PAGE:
marcn/FLICKR

Missouri Gov. Jay Nixon's communications director is joining presidential candidate Hillary Clinton's campaign as deputy chief of staff.

Talking Politics - Election Clichés

May 10, 2016
Vote Here sign
File Photo / KBIA

There has been no shortage of clichés to describe this presidential campaign.  But clichés are not necessarily wrong; they’re just tiresome.  Here are three of my favorites:

“It ain’t over till the fat lady sings.”  Actually, for the Democrats, it is over.  Clinton will be the nominee.


  JEFFERSON CITY, Mo. (AP) — Texas Sen. Ted Cruz won't ask for a recount of his narrow loss to businessman Donald Trump in Missouri's presidential primary.

Cruz campaign manager Jeff Roe told The Associated Press on Tuesday that the campaign won't request a recount of the March 15 primary.

Trump defeated Cruz by 1,965 votes out of more than 939,000 cast in the Republican primary — a margin of about one-fifth of a percentage point.

Trump will get 37 delegates and Cruz will get 15.

Talking Politics - Reality Show Campaigns and Negative Ads

Apr 19, 2016
Sully Fox / KBIA file photo

I suppose it is possible for the 2016 presidential campaign to get more strange, and I expect it will.  It is the best reality show ever.  Here are some of the juicy parts:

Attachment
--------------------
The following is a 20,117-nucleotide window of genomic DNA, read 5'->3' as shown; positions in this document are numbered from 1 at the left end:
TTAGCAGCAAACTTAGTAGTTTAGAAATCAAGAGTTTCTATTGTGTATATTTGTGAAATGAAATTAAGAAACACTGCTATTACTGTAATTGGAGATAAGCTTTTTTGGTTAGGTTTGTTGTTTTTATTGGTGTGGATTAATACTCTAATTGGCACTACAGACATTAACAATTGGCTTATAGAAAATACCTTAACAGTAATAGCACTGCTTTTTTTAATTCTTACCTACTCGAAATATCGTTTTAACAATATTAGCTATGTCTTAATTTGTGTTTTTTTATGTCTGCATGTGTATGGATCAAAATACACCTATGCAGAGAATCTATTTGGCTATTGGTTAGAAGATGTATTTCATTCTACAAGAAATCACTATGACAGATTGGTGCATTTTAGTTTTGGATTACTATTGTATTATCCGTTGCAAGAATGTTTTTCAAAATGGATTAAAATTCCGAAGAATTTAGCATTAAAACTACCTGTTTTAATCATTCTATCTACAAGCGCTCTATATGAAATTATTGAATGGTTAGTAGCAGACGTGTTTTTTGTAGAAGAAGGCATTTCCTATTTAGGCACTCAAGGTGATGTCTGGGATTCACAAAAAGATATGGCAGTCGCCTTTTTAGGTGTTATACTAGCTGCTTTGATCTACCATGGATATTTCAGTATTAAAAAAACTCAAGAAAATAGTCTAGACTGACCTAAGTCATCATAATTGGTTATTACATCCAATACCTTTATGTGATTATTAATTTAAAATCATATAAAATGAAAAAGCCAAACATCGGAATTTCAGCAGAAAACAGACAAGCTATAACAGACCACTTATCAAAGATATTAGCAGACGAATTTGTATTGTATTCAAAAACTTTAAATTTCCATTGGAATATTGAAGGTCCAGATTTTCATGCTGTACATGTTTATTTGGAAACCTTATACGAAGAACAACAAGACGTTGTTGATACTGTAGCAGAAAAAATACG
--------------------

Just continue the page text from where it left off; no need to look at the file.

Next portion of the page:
• Millions of voters Feeling the Bern
  • Trump and Cruz trading insults – about each other’s wives
  • A Clinton campaign that has been declared too big to fail
  • College students getting the vapors because some mean person chalked the word “Trump” on a sidewalk

Even The Donald and Megan have made up.  You can’t make this stuff up.


Gage Skidmore / Flickr

  JEFFERSON CITY, Mo. (AP) — Republican businessman Donald Trump and former Democratic Secretary of State Hillary Clinton have been certified as the winners of Missouri's presidential primaries.

The results of the March 15 primaries were made official Tuesday. But the losing candidates still have seven days to request a recount.

Trump led Texas Sen. Ted Cruz by 1,965 votes out of more than 939,000 cast in the Republican primary.

Clinton led Vermont Sen. Bernie Sanders by 1,574 votes out of more than 629,000 cast in the Democratic primary.

Photo courtesy of the Office of Gov. Jay Nixon

Missouri Governor Jay Nixon says he's backing fellow Democrat Hillary Rodham Clinton's run for president.

Flickr/ Marc Nozell

The House Select Committee on Benghazi requested that Hillary Clinton appear twice, once on the use of her email system, and once on the Benghazi attack in 2012. Clinton's lawyer David E. Kendall rejected stating that Clinton is willing to appear once in a public hearing to discuss both issues. 

Former Secretary of State Hillary Clinton, a Democratic candidate for president, has agreed to testify before a House panel about the deadly attacks on the U.S. consulate in Benghazi, Libya, and about her email-retention practices.